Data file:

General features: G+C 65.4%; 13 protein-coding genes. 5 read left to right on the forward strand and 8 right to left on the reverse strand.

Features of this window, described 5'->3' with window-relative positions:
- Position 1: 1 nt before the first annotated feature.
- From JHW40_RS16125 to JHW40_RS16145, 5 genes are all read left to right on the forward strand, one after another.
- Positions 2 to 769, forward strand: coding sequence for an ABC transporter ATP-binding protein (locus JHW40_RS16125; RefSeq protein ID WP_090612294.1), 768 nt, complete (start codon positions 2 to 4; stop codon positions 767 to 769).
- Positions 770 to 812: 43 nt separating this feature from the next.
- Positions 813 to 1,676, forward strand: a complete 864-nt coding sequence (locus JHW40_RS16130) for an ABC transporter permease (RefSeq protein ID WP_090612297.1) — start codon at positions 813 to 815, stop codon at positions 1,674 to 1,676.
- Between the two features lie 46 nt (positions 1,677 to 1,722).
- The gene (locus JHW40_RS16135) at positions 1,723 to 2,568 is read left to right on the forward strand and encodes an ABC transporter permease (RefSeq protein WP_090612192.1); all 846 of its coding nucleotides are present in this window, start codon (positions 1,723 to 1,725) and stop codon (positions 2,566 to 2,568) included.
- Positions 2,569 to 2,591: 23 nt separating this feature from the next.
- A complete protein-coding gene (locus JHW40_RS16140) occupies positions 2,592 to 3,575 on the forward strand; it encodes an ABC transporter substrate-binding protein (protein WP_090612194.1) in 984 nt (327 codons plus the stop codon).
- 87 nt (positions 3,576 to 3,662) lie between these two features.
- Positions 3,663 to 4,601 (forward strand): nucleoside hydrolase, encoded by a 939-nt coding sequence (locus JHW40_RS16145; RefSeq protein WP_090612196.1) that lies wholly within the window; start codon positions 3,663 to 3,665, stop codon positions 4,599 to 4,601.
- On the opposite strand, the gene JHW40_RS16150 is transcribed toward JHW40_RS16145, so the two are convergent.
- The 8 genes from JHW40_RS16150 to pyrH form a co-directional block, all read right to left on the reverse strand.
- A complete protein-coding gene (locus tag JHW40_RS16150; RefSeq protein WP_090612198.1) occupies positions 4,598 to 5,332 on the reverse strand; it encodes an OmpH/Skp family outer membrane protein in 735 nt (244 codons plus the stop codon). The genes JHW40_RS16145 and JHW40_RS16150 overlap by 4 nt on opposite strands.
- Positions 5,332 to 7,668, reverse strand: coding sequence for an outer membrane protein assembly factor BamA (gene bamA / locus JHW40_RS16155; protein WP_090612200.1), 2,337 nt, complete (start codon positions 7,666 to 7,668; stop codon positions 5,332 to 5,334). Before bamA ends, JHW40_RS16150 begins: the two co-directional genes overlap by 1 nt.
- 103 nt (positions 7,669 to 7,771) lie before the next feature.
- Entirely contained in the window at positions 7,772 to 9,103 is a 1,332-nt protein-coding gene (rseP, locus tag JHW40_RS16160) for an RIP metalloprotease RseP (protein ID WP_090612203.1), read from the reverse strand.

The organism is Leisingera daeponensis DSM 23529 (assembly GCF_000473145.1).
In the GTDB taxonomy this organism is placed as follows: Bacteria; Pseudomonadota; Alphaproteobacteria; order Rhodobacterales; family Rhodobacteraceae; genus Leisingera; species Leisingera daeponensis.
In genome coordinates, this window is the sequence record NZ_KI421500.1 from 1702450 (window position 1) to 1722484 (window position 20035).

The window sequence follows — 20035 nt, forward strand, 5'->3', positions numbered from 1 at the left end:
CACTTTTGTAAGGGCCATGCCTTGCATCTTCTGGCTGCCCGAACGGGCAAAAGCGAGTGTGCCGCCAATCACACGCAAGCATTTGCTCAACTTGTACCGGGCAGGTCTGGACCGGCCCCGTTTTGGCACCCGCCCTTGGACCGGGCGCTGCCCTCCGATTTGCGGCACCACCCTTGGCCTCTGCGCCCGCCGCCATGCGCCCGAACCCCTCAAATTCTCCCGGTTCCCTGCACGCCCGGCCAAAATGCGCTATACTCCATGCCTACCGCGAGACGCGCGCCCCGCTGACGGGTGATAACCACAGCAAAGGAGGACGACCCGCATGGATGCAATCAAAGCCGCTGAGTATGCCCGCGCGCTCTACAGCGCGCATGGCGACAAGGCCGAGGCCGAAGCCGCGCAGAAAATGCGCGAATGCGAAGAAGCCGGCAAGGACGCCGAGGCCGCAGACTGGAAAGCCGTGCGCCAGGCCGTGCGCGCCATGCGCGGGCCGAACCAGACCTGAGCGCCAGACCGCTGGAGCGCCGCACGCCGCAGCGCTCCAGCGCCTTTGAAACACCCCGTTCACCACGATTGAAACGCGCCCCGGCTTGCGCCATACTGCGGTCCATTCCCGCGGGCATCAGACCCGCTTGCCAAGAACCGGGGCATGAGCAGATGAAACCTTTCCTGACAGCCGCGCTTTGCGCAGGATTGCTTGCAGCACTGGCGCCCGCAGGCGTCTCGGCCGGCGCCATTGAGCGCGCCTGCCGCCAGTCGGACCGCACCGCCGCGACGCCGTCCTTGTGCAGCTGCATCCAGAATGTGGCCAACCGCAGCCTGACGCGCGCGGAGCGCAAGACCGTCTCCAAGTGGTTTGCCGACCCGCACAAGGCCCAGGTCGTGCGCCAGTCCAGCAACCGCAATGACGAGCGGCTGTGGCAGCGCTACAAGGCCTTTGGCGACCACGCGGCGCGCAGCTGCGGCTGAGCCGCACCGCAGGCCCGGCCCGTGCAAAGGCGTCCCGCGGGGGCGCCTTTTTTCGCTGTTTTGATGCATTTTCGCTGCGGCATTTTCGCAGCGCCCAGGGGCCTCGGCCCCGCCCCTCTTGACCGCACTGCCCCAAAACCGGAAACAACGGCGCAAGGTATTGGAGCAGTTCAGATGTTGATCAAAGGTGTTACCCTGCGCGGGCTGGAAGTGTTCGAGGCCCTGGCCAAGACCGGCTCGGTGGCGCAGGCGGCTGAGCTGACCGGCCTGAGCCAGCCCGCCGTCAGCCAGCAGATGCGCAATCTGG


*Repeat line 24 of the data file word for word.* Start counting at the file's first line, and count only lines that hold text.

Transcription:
CACTTTTGTAAGGGCCATGCCTTGCATCTTCTGGCTGCCCGAACGGGCAAAAGCGAGTGTGCCGCCAATCACACGCAAGCATTTGCTCAACTTGTACCGGGCAGGTCTGGACCGGCCCCGTTTTGGCACCCGCCCTTGGACCGGGCGCTGCCCTCCGATTTGCGGCACCACCCTTGGCCTCTGCGCCCGCCGCCATGCGCCCGAACCCCTCAAATTCTCCCGGTTCCCTGCACGCCCGGCCAAAATGCGCTATACTCCATGCCTACCGCGAGACGCGCGCCCCGCTGACGGGTGATAACCACAGCAAAGGAGGACGACCCGCATGGATGCAATCAAAGCCGCTGAGTATGCCCGCGCGCTCTACAGCGCGCATGGCGACAAGGCCGAGGCCGAAGCCGCGCAGAAAATGCGCGAATGCGAAGAAGCCGGCAAGGACGCCGAGGCCGCAGACTGGAAAGCCGTGCGCCAGGCCGTGCGCGCCATGCGCGGGCCGAACCAGACCTGAGCGCCAGACCGCTGGAGCGCCGCACGCCGCAGCGCTCCAGCGCCTTTGAAACACCCCGTTCACCACGATTGAAACGCGCCCCGGCTTGCGCCATACTGCGGTCCATTCCCGCGGGCATCAGACCCGCTTGCCAAGAACCGGGGCATGAGCAGATGAAACCTTTCCTGACAGCCGCGCTTTGCGCAGGATTGCTTGCAGCACTGGCGCCCGCAGGCGTCTCGGCCGGCGCCATTGAGCGCGCCTGCCGCCAGTCGGACCGCACCGCCGCGACGCCGTCCTTGTGCAGCTGCATCCAGAATGTGGCCAACCGCAGCCTGACGCGCGCGGAGCGCAAGACCGTCTCCAAGTGGTTTGCCGACCCGCACAAGGCCCAGGTCGTGCGCCAGTCCAGCAACCGCAATGACGAGCGGCTGTGGCAGCGCTACAAGGCCTTTGGCGACCACGCGGCGCGCAGCTGCGGCTGAGCCGCACCGCAGGCCCGGCCCGTGCAAAGGCGTCCCGCGGGGGCGCCTTTTTTCGCTGTTTTGATGCATTTTCGCTGCGGCATTTTCGCAGCGCCCAGGGGCCTCGGCCCCGCCCCTCTTGACCGCACTGCCCCAAAACCGGAAACAACGGCGCAAGGTATTGGAGCAGTTCAGATGTTGATCAAAGGTGTTACCCTGCGCGGGCTGGAAGTGTTCGAGGCCCTGGCCAAGACCGGCTCGGTGGCGCAGGCGGCTGAGCTGACCGGCCTGAGCCAGCCCGCCGTCAGCCAGCAGATGCGCAATCTGG